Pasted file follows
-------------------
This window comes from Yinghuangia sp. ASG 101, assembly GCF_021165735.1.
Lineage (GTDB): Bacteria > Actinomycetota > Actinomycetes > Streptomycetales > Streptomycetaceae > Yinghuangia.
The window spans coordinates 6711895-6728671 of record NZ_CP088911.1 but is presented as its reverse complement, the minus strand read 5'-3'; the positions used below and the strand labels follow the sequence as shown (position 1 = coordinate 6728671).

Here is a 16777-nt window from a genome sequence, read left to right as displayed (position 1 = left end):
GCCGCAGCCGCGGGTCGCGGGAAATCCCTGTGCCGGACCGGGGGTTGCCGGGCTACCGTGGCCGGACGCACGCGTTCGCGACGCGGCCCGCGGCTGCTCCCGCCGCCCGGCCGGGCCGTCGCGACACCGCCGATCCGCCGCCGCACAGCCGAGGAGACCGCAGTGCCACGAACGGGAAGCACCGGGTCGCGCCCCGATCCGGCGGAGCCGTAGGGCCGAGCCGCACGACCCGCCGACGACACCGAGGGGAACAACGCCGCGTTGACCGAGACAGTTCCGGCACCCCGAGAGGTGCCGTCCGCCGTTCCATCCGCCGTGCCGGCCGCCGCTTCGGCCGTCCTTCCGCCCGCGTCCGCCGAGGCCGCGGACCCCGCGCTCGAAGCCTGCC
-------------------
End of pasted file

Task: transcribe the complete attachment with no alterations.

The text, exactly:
This window comes from Yinghuangia sp. ASG 101, assembly GCF_021165735.1.
Lineage (GTDB): Bacteria > Actinomycetota > Actinomycetes > Streptomycetales > Streptomycetaceae > Yinghuangia.
The window spans coordinates 6711895-6728671 of record NZ_CP088911.1 but is presented as its reverse complement, the minus strand read 5'-3'; the positions used below and the strand labels follow the sequence as shown (position 1 = coordinate 6728671).

Here is a 16777-nt window from a genome sequence, read left to right as displayed (position 1 = left end):
GCCGCAGCCGCGGGTCGCGGGAAATCCCTGTGCCGGACCGGGGGTTGCCGGGCTACCGTGGCCGGACGCACGCGTTCGCGACGCGGCCCGCGGCTGCTCCCGCCGCCCGGCCGGGCCGTCGCGACACCGCCGATCCGCCGCCGCACAGCCGAGGAGACCGCAGTGCCACGAACGGGAAGCACCGGGTCGCGCCCCGATCCGGCGGAGCCGTAGGGCCGAGCCGCACGACCCGCCGACGACACCGAGGGGAACAACGCCGCGTTGACCGAGACAGTTCCGGCACCCCGAGAGGTGCCGTCCGCCGTTCCATCCGCCGTGCCGGCCGCCGCTTCGGCCGTCCTTCCGCCCGCGTCCGCCGAGGCCGCGGACCCCGCGCTCGAAGCCTGCC